North Korea says rocket carrying spy satellite explodes, fails

A North Korean rocket carrying its second spy satellite exploded midair on Monday, state media have announced, after its neighbors strongly rebuked its planned launch.

The attempt came just hours after North Korea notified Japan’s coast guard about its plans to launch "a satellite rocket," with a warning to exercise caution in the waters between the Korean Peninsula and China and east of the main Philippine island of Luzon during a launch window from Monday through June 3.

South Korea's Joint Chiefs of Staff later said it detected a launch trajectory believed to be of a spy satellite fired from the North's main space center at 10:44 p.m. on Monday.

But minutes later "many fragments of the projectile were detected in North Korean waters, and the U.S. and South Korea are analyzing whether it had an operational flight," the JCS added.

Monday's launch came only hours after the leaders of South Korea, China and Japan met in Seoul in their first trilateral meeting in more than four years.

North Korea sends military satellite into orbit

North Korea sent its first military reconnaissance satellite into orbit last November as part of efforts to build a space-based surveillance network to cope with what it calls increasing U.S.-led military threats.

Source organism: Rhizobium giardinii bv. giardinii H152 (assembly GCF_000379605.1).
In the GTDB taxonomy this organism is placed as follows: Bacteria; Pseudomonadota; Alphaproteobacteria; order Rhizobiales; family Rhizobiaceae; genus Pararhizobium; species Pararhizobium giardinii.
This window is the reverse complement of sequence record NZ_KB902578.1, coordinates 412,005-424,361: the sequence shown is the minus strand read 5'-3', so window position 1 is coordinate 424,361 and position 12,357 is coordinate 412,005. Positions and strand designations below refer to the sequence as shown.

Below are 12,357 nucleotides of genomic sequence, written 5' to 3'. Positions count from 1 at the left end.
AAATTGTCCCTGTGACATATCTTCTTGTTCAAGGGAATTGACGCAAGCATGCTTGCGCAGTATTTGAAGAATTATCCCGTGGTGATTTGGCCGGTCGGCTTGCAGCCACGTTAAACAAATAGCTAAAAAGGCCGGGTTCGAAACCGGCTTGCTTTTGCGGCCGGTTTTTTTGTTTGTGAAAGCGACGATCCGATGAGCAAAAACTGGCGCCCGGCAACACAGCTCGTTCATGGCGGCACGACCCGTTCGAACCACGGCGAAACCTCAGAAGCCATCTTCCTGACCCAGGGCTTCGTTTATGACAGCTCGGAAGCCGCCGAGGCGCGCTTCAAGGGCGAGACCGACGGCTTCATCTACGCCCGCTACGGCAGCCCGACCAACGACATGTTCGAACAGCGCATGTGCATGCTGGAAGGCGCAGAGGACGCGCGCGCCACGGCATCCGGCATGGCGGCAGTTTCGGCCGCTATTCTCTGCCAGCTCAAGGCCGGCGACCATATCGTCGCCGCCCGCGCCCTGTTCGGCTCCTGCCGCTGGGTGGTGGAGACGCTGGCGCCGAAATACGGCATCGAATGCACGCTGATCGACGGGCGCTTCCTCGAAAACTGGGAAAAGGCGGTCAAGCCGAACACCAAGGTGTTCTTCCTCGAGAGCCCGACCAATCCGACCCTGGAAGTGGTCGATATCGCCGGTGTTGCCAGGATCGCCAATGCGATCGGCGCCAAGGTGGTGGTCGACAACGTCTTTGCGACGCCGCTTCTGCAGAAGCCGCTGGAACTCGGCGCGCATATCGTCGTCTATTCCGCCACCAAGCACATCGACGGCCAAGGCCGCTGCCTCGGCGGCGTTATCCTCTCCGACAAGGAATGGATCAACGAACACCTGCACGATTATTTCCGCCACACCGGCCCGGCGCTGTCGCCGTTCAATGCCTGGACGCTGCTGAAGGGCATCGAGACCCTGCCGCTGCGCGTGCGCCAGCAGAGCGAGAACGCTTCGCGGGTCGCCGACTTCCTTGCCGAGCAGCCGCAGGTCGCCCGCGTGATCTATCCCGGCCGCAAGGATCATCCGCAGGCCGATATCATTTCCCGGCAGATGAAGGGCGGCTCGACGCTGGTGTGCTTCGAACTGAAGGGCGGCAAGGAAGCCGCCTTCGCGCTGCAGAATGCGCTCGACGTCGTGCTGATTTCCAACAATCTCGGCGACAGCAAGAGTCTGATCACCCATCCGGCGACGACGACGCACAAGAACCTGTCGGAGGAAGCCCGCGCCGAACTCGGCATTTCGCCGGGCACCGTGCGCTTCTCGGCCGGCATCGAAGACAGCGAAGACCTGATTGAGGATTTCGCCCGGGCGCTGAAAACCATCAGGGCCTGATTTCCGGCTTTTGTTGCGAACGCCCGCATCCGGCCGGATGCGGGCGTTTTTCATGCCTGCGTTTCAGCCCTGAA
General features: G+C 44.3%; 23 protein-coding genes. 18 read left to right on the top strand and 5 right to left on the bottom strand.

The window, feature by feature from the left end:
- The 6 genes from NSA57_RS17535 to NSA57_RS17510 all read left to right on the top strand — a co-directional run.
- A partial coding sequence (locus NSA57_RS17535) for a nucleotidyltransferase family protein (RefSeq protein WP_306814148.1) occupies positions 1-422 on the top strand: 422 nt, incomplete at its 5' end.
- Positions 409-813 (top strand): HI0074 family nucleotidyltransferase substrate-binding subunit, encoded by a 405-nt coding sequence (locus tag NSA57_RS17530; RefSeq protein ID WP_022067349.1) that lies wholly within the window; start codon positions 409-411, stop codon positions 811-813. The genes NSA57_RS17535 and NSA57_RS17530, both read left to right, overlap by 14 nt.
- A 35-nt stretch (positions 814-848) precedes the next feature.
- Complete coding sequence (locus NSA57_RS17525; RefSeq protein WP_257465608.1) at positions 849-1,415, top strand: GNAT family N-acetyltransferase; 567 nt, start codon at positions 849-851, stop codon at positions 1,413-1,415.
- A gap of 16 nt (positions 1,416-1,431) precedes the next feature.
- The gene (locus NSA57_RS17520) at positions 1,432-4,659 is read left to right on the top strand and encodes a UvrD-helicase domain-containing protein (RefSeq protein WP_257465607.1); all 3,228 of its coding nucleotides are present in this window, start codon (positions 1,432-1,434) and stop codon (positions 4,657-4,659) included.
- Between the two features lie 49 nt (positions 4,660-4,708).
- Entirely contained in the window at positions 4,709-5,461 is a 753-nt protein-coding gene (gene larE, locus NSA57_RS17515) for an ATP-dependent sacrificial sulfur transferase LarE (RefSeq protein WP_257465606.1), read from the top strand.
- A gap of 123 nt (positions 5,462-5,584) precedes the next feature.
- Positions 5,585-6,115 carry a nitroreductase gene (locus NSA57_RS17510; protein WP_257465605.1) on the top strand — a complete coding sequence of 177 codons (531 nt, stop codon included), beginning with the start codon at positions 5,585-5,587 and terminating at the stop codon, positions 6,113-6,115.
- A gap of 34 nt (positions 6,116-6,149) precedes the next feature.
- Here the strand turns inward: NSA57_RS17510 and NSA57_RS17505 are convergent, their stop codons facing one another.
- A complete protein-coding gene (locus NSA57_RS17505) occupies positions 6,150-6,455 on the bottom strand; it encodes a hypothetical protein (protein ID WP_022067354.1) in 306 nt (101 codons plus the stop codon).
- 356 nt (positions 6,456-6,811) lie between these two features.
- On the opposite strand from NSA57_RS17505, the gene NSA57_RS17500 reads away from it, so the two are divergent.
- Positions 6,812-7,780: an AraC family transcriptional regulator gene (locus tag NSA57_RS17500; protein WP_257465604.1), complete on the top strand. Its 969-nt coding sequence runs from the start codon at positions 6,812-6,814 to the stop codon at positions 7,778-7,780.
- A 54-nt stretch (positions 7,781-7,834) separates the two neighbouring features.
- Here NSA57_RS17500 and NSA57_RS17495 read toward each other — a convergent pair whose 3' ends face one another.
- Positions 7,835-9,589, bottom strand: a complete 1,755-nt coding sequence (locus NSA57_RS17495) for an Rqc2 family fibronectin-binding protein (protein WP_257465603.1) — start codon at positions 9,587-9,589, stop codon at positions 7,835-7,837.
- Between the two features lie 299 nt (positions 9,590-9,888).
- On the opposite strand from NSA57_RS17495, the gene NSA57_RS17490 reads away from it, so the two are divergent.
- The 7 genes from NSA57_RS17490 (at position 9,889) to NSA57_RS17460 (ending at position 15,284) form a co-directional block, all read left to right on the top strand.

FILE - South Korea's 24-hour Yonhapnews TV shows a file image of North Korea's missile launch during a news program on a TV at Yongsan Railroad Station in Seoul. North Korea fired several rounds of short-range ballistic missiles toward the East Sea o

The November launch followed two failed liftoffs.

Last year, North Korean leader Kim Jong Un vowed to launch three additional military spy satellites, produce more nuclear materials and introduce attack drones in 2024, as he called for "overwhelming" war readiness to cope with U.S.-led confrontational moves, state media reported.

RELATED: North Korea's plans for 2024: 3 more spy satellites and more nuclear materials

Kim’s comments, made during a key ruling Workers’ Party meeting to set state goals for next year, suggest he’ll intensify a run of weapons tests ahead of the U.S. presidential elections in November.

This story was reported from Los Angeles. The Associated Press contributed.

This is a developing story. Check back for more updates.